Architecture

A short description of the architecture of the Science Mesh

When joining the Science Mesh as a site, it is useful to understand the architecture of the system on conceptual level. Later you will see how the components are actually implemented.

The Science Mesh consists of its participating sites running Enterprise File Sync and Share (EFSS) services and of a so-called Central Component. From a logical point of view, the Central Component is responsible for providing the few global services of the Science Mesh. It does not imply that the Central Component is a single physical entity, it well may be distributed across several Science Mesh partners. The interface between a Science Mesh node and the Science Mesh’s core operational infrastructure is what is called an Executive Module (EM).

The picture below displays the conceptual architecture: the Central Component of the Science Mesh includes health monitoring and accounting metrics collection infrastructure as well as the Central Database keeping Science Mesh metadata. The central helpdesk is included for completeness. The health monitoring infrastructure runs probes which return results to the monitoring infrastructure as to if the services running at the sites are operational. Similarly, the accounting metrics infrastructure collects usage metrics, like the total number of user or the total amount of data stored, from sites. The Central Database provides the EMs running within sites with Science Mesh topology information.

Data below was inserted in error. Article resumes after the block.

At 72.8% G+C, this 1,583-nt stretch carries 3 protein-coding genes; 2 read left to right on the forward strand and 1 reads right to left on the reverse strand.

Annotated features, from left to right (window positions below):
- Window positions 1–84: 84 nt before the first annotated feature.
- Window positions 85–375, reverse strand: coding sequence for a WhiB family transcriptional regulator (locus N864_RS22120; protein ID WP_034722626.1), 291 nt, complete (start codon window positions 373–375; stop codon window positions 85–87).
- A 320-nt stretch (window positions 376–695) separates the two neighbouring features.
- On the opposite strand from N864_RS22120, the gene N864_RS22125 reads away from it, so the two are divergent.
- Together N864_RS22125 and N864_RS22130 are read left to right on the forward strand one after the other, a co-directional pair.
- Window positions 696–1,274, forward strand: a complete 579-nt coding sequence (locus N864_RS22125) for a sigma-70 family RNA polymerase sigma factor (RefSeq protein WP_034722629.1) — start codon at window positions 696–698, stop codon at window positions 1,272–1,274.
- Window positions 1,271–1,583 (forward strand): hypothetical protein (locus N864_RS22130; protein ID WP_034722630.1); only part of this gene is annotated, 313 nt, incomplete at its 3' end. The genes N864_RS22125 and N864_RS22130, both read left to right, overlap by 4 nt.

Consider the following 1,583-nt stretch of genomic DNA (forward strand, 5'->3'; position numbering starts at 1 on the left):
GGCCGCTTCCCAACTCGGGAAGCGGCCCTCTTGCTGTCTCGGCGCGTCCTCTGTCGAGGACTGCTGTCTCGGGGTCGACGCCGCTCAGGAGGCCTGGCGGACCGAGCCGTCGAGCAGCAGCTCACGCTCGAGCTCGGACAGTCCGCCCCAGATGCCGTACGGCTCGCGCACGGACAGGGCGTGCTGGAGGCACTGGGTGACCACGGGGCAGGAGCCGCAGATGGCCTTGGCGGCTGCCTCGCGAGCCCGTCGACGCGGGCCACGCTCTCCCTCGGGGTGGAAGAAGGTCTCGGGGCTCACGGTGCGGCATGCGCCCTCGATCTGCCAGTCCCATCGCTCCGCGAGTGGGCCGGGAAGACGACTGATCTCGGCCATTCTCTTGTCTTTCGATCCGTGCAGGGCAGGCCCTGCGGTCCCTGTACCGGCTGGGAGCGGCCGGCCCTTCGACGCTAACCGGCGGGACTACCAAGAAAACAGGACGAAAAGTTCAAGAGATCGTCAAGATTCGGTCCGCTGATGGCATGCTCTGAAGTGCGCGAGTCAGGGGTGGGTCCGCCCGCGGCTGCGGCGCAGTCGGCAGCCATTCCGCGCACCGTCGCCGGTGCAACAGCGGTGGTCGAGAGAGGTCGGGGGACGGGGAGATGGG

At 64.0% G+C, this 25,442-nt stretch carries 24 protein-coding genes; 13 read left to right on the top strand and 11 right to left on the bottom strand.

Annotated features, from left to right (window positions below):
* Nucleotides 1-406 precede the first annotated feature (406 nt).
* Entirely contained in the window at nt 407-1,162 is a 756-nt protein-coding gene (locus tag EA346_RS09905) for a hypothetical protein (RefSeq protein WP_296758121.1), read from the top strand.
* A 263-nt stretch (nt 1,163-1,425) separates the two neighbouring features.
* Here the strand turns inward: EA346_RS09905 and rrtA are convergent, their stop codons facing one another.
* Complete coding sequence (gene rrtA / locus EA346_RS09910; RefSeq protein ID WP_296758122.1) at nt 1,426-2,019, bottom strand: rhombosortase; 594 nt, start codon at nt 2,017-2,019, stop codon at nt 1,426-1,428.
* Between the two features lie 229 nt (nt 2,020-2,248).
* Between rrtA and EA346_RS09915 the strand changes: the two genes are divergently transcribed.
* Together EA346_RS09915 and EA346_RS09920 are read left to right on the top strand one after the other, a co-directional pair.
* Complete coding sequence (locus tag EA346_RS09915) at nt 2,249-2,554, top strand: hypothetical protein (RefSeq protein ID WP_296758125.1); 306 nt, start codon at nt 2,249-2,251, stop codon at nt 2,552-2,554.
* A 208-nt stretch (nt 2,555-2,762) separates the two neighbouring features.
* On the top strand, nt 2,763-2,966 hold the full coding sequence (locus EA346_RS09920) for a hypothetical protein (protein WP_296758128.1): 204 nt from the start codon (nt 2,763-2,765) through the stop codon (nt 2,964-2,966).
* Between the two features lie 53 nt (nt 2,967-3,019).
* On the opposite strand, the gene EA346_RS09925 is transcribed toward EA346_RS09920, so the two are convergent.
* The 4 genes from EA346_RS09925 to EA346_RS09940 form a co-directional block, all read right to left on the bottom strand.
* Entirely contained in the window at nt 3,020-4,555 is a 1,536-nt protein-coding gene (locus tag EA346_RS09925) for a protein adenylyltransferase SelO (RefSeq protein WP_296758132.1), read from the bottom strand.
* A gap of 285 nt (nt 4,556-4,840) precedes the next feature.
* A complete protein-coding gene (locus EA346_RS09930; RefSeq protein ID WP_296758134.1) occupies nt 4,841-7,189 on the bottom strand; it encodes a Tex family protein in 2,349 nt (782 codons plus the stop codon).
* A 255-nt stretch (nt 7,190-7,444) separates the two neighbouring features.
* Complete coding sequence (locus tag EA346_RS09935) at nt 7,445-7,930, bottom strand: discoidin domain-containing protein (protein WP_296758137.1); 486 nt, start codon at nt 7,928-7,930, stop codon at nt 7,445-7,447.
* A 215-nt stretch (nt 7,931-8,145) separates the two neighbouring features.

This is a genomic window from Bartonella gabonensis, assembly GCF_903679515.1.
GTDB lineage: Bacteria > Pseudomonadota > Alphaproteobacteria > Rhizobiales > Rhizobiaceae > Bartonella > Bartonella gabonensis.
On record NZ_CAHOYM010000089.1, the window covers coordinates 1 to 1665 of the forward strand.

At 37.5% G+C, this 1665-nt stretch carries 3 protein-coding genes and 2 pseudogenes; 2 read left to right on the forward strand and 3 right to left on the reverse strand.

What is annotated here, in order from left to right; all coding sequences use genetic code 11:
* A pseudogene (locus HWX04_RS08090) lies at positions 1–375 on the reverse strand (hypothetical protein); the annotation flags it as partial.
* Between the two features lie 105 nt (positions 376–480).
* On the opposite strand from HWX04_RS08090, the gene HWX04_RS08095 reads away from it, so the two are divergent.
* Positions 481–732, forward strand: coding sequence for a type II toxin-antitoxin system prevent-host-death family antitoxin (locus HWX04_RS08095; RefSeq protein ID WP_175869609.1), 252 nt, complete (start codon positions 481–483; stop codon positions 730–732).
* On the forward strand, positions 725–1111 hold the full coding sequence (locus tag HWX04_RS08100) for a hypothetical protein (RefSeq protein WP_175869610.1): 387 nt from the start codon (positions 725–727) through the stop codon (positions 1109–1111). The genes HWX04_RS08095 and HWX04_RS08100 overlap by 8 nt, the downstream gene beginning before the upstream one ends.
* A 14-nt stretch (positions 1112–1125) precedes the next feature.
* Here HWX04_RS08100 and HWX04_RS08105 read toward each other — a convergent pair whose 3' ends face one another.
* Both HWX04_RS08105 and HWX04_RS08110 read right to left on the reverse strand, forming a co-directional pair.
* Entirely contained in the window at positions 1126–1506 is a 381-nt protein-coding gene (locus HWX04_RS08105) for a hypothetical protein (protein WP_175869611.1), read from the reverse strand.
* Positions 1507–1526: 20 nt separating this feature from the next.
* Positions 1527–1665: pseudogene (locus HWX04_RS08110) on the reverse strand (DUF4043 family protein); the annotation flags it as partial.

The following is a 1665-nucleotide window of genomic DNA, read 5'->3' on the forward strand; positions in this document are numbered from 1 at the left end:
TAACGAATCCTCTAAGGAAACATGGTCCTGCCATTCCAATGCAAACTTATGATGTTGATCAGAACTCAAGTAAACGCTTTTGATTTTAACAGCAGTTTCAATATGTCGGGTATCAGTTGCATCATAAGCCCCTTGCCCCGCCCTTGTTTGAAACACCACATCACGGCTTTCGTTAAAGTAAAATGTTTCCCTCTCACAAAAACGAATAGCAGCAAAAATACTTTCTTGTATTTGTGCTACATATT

Architecture of the Science Mesh

Topology information contained in the Central Database includes site names, endpoints, services running at the sites and further meta-information. Executive Modules consume this information and use it to perform service and user discovery for the users (similar to WAYF service in identity federations). Those discovery processes are the cornerstone of the Science Mesh, they serve to establish trust relationship between Users that are used for data sharing and application access.

Executive Modules also enforce sharing policies implemented at the sites, i.e. which type of data sharing is permitted and what the requirements to access applications are. Note that sharing policies are thus local to the nodes and managed by them.

The Science Mesh does not critically depend on the Central Component being available. The Science Mesh is therefore a “share-nothing” infrastructure where all sites can function independently of each other. They do not depend on the Central Component to provide basic functionality for the users. If the health monitoring or accounting metrics services go offline, the main service is not affected, and only health monitoring and accounting metrics collection operations will be stopped. If the Central Database goes offline, the EMs cannot be updated. While the information within the EMs may become stale, the EMs remain functional. Again, this is not critical as expected update intervals of the Science Mesh topology metadata are in days rather than minutes.